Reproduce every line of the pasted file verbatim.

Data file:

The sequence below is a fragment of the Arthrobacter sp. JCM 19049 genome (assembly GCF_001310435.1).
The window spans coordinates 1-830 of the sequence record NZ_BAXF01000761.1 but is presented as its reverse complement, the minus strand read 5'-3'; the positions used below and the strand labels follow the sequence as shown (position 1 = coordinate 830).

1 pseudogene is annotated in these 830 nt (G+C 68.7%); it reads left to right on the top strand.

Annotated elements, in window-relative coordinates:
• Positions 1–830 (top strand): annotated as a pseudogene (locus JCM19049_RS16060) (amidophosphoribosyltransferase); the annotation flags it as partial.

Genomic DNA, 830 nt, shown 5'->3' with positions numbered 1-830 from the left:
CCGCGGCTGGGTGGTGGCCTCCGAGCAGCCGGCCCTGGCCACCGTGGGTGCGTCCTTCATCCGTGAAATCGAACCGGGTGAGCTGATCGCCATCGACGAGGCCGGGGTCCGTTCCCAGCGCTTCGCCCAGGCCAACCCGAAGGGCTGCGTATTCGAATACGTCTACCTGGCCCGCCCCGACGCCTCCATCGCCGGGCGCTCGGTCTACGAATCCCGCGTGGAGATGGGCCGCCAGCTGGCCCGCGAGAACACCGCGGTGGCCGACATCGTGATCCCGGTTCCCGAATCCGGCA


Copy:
The sequence below is a fragment of the Arthrobacter sp. JCM 19049 genome (assembly GCF_001310435.1).
The window spans coordinates 1-830 of the sequence record NZ_BAXF01000761.1 but is presented as its reverse complement, the minus strand read 5'-3'; the positions used below and the strand labels follow the sequence as shown (position 1 = coordinate 830).

1 pseudogene is annotated in these 830 nt (G+C 68.7%); it reads left to right on the top strand.

Annotated elements, in window-relative coordinates:
• Positions 1–830 (top strand): annotated as a pseudogene (locus JCM19049_RS16060) (amidophosphoribosyltransferase); the annotation flags it as partial.

Genomic DNA, 830 nt, shown 5'->3' with positions numbered 1-830 from the left:
CCGCGGCTGGGTGGTGGCCTCCGAGCAGCCGGCCCTGGCCACCGTGGGTGCGTCCTTCATCCGTGAAATCGAACCGGGTGAGCTGATCGCCATCGACGAGGCCGGGGTCCGTTCCCAGCGCTTCGCCCAGGCCAACCCGAAGGGCTGCGTATTCGAATACGTCTACCTGGCCCGCCCCGACGCCTCCATCGCCGGGCGCTCGGTCTACGAATCCCGCGTGGAGATGGGCCGCCAGCTGGCCCGCGAGAACACCGCGGTGGCCGACATCGTGATCCCGGTTCCCGAATCCGGCA